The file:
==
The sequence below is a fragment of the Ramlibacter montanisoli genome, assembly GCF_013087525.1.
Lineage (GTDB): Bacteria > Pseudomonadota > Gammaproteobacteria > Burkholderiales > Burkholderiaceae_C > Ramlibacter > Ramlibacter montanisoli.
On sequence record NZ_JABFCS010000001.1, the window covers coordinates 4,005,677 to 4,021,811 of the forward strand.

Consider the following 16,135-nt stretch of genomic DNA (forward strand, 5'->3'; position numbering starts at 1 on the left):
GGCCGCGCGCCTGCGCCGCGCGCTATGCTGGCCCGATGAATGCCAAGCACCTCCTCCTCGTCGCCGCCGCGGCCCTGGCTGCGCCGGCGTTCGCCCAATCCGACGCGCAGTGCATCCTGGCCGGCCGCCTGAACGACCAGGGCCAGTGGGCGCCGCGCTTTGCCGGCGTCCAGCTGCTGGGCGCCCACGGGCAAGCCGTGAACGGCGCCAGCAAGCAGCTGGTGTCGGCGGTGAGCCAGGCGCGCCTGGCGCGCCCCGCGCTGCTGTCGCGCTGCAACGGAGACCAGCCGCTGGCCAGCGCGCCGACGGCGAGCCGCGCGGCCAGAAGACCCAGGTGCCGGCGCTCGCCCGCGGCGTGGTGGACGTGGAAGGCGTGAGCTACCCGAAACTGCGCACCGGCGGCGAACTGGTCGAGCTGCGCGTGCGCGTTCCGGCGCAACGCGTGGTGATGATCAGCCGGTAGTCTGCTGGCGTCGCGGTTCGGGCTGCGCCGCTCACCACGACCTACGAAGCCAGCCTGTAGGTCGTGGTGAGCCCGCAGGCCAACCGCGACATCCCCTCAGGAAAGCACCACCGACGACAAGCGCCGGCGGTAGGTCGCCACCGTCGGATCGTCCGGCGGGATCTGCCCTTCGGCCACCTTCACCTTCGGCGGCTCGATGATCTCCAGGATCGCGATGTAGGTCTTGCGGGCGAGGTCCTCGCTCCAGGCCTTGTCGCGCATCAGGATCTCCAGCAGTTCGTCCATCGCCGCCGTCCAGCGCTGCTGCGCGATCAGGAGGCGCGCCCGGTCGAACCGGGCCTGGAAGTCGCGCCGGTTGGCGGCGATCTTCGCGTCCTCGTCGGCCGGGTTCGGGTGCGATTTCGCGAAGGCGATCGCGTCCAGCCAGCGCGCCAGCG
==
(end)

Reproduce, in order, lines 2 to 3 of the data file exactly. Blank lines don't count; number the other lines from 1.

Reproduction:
Lineage (GTDB): Bacteria > Pseudomonadota > Gammaproteobacteria > Burkholderiales > Burkholderiaceae_C > Ramlibacter > Ramlibacter montanisoli.
On sequence record NZ_JABFCS010000001.1, the window covers coordinates 4,005,677 to 4,021,811 of the forward strand.